Copper Drypoint: Cloudcroft

After trying my hand at a copper drypoint a few weeks ago, I decided to make a second one. Whereas the first image featured a great deal of negative space, I decided to fill this one with lines and make a landscape.

Once I had perused my sketchbooks, I settled on a sketch I did in Cloudcroft last fall of some wooden beams from a long-dilapidated railroad bridge. I always like this drawing because it reminds me of a lithograph by Bolton Brown that I've admired for some time, Zena Mill. I always enjoy myself whenever I go hiking in that area, so I thought it was appropriate to commemorate the place with a print.

Here is the original sketch:

2014-10-12+16.33.57.jpg (1052×1600)

After a few evenings' work, I had the copper plate ready to go. Whereas with the first drypoint I was a bit tentative with the lines, this time I really tried to carve more deeply and get some great burrs. As I've mentioned before, the biggest challenge with drawing on metal is coping with the reflected light and actually seeing your lines, but if you tilt the plate at an angle, it becomes manageable.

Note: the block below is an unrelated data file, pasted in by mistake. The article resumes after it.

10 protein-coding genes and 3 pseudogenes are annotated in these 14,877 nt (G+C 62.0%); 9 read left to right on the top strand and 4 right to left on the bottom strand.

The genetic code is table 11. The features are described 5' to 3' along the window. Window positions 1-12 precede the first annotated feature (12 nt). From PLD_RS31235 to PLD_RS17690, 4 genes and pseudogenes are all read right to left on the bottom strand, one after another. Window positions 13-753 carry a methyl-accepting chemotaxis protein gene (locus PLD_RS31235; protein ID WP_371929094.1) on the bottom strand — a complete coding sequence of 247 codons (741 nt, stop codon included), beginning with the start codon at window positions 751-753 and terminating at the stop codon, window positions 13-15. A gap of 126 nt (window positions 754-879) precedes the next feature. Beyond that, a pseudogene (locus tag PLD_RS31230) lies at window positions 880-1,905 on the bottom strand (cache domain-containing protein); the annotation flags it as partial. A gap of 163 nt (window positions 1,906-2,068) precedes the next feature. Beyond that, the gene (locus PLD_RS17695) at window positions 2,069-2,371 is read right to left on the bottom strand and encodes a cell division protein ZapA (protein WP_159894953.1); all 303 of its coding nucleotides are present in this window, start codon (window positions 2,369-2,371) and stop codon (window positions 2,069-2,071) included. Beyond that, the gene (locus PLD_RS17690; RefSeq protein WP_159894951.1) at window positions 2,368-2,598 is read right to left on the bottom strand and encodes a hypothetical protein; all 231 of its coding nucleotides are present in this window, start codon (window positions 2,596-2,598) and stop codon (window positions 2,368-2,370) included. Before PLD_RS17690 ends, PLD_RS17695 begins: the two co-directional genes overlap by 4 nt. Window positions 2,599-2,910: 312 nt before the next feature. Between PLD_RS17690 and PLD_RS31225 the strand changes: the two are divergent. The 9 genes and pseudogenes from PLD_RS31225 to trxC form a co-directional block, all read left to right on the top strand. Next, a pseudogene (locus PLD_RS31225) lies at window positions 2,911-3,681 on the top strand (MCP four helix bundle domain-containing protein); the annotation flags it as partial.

A few weekends ago, I took the plate to the studio, where I inked it up:

And here we have the printed version:

Whereas with the previous drypoint I only made twelve prints, this time I went up to fifteen. As with the last drypoint, I hand-colored the prints after they had dried, using my Akua inks.

This is one of the more conventional images I've done, but it was a good learning experience. If nothing else, I've got an ready supply of holiday gifts on hand now.